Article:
On the other hand, we found SAGA not to be very wide spread and the implementation of SAGA adaptors for EMI-ES may become difficult, as they would have to be maintained for each implementation of the SAGA specification, which is at least one for each of the supported programming languages.

At the same time, there is already a similar approach available from the ARC middleware. The API is defined in an abstract manner and multiple programming languages are supported via an automated language wrapper.

  1. SAGA or not SAGA: by now I'm in favor of not using SAGA, as it doesn't seem to be wide-spread.
  2. If not SAGA, what else? Martin suggested reworking of existing libraries.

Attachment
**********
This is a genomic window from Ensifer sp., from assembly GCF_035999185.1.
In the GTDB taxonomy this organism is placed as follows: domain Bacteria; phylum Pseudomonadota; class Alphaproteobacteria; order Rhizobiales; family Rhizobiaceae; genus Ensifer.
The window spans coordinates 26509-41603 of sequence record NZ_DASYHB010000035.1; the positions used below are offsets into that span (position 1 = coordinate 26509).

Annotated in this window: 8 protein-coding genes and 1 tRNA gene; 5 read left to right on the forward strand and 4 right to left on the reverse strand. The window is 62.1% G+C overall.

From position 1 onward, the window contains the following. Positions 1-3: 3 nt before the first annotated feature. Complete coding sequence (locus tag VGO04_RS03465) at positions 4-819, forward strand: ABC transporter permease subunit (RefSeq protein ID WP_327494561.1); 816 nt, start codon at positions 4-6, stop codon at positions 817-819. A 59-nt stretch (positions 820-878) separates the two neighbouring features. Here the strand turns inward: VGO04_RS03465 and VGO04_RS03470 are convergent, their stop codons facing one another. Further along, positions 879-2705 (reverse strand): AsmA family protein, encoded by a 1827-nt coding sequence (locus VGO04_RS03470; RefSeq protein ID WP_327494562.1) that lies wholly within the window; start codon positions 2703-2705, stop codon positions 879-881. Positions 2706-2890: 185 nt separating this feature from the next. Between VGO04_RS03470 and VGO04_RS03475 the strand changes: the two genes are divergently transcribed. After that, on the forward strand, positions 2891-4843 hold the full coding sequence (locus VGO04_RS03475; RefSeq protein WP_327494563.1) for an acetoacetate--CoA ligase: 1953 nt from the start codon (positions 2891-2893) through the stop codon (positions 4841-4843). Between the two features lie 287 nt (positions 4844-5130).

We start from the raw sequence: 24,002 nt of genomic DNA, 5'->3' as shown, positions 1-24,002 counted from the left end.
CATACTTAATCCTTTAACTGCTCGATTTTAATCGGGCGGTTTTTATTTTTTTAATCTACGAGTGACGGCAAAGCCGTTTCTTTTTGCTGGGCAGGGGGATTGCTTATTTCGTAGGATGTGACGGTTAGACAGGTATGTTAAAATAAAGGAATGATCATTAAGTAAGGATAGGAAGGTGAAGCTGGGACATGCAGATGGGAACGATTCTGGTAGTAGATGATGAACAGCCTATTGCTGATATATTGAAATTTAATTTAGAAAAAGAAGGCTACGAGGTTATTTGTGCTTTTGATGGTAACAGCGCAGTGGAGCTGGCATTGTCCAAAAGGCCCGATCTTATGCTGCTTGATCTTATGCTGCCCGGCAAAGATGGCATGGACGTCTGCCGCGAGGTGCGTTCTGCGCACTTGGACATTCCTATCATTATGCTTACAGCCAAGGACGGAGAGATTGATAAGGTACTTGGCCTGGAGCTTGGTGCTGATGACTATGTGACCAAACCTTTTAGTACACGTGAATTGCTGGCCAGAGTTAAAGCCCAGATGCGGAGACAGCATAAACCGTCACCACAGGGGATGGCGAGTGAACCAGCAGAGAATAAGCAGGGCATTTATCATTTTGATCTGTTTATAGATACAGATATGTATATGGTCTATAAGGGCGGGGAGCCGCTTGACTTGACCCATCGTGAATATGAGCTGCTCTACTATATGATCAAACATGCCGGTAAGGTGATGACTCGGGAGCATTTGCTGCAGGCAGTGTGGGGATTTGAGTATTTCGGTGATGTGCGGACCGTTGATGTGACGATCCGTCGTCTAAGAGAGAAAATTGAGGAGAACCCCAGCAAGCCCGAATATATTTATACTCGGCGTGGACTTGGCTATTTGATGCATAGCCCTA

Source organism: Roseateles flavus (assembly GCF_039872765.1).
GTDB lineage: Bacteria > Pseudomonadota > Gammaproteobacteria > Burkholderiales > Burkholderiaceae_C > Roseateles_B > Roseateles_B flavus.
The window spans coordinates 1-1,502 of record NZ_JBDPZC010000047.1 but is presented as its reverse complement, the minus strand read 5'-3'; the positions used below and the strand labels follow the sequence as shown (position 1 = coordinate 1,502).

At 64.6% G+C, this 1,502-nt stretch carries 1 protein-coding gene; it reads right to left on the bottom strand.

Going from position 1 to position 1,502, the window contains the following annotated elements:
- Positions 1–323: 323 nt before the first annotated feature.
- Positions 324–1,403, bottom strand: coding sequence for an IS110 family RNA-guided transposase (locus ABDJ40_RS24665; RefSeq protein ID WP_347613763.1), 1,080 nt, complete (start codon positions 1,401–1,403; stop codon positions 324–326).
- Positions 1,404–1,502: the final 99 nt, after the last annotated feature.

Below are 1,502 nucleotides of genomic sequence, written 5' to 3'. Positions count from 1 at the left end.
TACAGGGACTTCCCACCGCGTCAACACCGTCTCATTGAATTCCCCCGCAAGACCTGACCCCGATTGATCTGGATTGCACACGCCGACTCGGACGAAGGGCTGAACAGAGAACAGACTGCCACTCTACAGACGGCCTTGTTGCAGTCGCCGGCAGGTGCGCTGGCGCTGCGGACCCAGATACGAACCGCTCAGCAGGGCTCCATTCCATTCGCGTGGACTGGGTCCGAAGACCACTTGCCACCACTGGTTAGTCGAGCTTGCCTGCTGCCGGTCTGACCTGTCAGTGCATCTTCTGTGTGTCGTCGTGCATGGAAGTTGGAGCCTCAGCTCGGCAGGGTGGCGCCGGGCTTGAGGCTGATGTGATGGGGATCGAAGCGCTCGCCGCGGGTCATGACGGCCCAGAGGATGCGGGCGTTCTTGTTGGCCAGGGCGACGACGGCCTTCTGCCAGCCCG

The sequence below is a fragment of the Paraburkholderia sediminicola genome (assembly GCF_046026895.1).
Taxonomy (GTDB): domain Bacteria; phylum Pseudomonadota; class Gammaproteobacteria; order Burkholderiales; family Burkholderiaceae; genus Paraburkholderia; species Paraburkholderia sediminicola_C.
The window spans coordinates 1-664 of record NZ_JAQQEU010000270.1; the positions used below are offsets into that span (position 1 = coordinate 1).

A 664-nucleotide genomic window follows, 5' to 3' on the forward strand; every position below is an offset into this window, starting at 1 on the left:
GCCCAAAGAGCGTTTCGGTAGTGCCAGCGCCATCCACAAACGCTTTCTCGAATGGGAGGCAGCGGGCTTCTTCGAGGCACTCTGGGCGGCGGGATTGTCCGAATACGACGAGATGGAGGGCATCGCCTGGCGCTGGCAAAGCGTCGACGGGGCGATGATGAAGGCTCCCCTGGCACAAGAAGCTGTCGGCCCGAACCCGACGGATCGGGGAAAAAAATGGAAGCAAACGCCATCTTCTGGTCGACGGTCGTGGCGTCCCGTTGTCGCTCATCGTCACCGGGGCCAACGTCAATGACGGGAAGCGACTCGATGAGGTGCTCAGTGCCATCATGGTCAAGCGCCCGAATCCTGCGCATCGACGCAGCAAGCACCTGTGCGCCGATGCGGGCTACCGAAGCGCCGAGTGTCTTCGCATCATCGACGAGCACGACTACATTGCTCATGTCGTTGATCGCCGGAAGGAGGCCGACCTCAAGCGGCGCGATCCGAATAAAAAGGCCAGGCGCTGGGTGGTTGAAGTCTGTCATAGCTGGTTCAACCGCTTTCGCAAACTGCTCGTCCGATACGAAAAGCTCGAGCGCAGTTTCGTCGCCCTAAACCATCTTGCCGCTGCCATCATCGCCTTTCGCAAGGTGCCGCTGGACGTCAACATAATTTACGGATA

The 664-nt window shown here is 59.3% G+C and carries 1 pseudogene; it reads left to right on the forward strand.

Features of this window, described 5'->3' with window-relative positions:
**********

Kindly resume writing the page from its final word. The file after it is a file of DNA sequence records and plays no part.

3. From whose point of view should the requirements be driven? Martin wrote an interesting email on February 3rd (see below).

From the EMI point of view, as I see it, it would be to have one CLI and library (API) supporting all the Execution Services in EMI. With the EMI-ES agreement, this should be a CLI and library able to interact with an EMI-ES. That is only the minimal solution, since it could be extended to support the full features of the respective ESs in EMI.

From the developers point of view: Since the compute functionality, which is to be supported in the end product, is already existing in any of the 3 compute clients/APIs, the goal would be to reuse functional stable code, which has proved its worth. This of course means that some components/parts must be dropped (3->1).